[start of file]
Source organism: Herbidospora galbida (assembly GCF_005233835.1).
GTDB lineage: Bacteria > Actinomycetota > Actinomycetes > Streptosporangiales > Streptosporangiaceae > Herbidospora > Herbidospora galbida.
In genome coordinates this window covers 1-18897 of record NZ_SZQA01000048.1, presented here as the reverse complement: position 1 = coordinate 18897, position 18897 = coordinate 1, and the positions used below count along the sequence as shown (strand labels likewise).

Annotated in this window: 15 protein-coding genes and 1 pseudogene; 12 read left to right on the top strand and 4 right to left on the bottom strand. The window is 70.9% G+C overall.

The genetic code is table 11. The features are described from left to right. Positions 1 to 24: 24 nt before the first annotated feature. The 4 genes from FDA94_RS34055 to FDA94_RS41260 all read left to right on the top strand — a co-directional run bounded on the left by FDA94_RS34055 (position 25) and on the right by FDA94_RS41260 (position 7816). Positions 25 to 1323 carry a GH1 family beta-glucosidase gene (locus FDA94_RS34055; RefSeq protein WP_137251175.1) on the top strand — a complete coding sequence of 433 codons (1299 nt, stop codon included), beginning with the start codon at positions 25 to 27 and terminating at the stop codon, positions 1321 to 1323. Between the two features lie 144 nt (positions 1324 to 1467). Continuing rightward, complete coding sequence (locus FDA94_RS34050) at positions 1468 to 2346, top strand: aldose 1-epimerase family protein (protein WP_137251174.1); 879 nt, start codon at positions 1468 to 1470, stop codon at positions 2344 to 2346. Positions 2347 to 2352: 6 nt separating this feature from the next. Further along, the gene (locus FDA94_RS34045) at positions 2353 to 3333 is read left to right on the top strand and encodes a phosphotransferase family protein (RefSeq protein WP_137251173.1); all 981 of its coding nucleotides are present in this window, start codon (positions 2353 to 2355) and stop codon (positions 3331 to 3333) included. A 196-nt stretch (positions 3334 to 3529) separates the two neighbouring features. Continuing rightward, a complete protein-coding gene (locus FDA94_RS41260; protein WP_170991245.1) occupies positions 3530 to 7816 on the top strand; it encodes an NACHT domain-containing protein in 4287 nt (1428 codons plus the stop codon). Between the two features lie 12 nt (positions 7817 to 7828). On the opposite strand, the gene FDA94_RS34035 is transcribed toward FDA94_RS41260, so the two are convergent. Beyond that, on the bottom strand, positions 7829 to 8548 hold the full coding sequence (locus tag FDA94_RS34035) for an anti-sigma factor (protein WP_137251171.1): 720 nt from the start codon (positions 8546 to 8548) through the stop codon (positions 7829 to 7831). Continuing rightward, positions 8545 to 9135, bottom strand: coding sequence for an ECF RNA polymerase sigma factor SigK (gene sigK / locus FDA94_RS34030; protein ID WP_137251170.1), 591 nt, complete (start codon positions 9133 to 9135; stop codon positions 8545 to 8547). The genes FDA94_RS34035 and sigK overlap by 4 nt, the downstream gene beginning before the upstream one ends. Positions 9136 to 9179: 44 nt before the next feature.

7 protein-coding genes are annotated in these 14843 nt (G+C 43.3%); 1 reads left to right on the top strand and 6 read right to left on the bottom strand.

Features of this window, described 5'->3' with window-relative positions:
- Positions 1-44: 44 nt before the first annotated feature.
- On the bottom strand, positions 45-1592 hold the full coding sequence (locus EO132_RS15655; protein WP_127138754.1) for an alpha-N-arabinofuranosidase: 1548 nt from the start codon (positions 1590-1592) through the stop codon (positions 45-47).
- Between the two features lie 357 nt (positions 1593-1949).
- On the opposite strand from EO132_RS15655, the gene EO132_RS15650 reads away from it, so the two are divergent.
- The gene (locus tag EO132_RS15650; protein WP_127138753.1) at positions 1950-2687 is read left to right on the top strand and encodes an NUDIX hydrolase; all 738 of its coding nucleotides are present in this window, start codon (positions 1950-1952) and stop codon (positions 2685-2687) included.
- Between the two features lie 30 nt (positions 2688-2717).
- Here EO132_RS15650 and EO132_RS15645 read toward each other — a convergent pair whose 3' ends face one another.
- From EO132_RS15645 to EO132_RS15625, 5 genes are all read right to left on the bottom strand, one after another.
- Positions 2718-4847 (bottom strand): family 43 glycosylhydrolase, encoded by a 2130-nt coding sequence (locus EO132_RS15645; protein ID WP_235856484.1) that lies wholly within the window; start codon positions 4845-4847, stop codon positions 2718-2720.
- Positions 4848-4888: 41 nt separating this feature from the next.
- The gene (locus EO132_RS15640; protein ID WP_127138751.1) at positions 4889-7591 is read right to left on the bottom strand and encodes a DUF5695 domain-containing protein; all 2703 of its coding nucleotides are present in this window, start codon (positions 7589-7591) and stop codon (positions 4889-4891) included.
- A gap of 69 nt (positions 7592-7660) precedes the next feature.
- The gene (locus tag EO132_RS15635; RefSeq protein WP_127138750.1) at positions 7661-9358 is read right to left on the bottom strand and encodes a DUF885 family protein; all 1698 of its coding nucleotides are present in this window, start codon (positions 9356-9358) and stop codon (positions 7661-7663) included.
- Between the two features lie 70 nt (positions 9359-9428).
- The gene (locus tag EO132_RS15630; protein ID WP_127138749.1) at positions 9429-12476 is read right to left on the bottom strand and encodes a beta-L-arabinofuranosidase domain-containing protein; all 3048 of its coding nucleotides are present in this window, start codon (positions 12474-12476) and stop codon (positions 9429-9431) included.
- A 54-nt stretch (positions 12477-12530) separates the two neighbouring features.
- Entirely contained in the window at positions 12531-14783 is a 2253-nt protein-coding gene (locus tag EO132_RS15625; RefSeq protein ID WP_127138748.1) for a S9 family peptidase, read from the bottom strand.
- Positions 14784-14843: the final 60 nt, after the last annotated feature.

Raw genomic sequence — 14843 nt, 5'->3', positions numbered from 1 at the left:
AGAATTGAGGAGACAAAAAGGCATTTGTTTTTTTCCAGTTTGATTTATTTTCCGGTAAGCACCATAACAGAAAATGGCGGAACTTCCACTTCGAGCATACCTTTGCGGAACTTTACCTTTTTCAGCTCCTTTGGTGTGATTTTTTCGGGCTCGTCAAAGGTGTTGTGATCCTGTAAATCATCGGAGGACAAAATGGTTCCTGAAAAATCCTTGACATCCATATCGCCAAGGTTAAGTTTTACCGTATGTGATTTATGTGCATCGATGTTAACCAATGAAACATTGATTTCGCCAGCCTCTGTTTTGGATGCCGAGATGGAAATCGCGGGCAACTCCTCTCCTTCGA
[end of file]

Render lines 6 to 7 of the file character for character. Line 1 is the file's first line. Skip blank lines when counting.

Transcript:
7 protein-coding genes are annotated in these 14843 nt (G+C 43.3%); 1 reads left to right on the top strand and 6 read right to left on the bottom strand.

Features of this window, described 5'->3' with window-relative positions: